Norwegian exchange student returns to Fargo to say thanks for lifesaving miracleFargo, ND (WDAY TV) - It’s a heart-warming update on a story we first brought you in November - the story of Magnus' Miracle.
By: Kevin Wallevand, WDAY
Fargo, ND (WDAY TV) - It’s a heart-warming update on a story we first brought you in November - the story of Magnus' Miracle. The foreign exchange student from Norway suffered a life-threatening brain aneurysm while attending school in Devils Lake. Airlifted to Fargo, he was given little chance of survival. Months later he returned to Sanford and thanked those who saved him.
No one is more humble, good natured and thankful than 17 year-old Magnus Fenes of Norway. Today, the Lifeflight Crew that airlifted him, Sanford nurses who cared for him, and the neurosurgeon who performed the lifesaving operation on him all became part of his thank you circle.
Magnus Fenes – Exchange Student From Norway: “How lucky I was, because they say there are so few people who survive and if they survive they usually have a disability and I don't have any disability. I don’t really understand it.”
If you recall, Magnus comes from far above the Arctic Circle in Norway to Devils Lake, North Dakota on a student exchange program. His parents flew to North Dakota this week to see him graduate from high school in Devils Lake; this young man who was not expected to live, now talking about the miraculous recovery.
Magnus Fenes: “Kind of incredible. I don't know why I deserve it, because there are so many else who deserve it more than me.”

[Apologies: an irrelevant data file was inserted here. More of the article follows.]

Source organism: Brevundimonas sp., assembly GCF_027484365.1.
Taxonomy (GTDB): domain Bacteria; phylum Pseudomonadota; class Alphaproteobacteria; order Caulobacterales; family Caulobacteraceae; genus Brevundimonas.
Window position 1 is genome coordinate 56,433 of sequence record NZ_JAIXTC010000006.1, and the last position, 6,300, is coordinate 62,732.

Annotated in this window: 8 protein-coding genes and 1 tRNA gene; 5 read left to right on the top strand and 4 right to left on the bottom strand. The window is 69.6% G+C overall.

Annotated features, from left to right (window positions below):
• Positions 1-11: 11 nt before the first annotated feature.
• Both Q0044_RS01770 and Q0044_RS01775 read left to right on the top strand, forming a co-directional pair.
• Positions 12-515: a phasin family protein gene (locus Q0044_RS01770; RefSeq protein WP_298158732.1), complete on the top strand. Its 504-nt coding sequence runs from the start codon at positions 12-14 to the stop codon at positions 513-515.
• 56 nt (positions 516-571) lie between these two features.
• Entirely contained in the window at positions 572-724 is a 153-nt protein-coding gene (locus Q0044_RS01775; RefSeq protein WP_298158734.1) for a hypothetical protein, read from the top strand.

Ann Paulson – Magnus’ Mom: “I think this is like a dream.”
His parents are quick to point out the irony of it all. Because of his home town's location above the Arctic Circle, specialty trauma care is hours away. Had the aneurysm happened there…
Ann Paulson: “If this would have happened in Norway, it never would have happened like this. I know for sure, so thank you so much for helping him when he needed it most.”
Today, Magnus presented an engraved flag from Norway to Dr. Hutchison, the neurosurgeon who himself was unsure of Magnus' prognosis. Today, a teenager headed back to Norway, healed, happy and a young man who will never forget us.
Ann Paulson: “I will say you thank you so much for helping us when we needed it so much. Without them we couldn’t have had our son back.”
Magnus Fenes: “Still don't understand how lucky I was. I think maybe in a year or two when I grow up, when I actually get older and get gray hair, maybe then.”
After finishing school back in Norway Magnus plans to become an engineer. He and his family say they will always stay connected to North Dakota.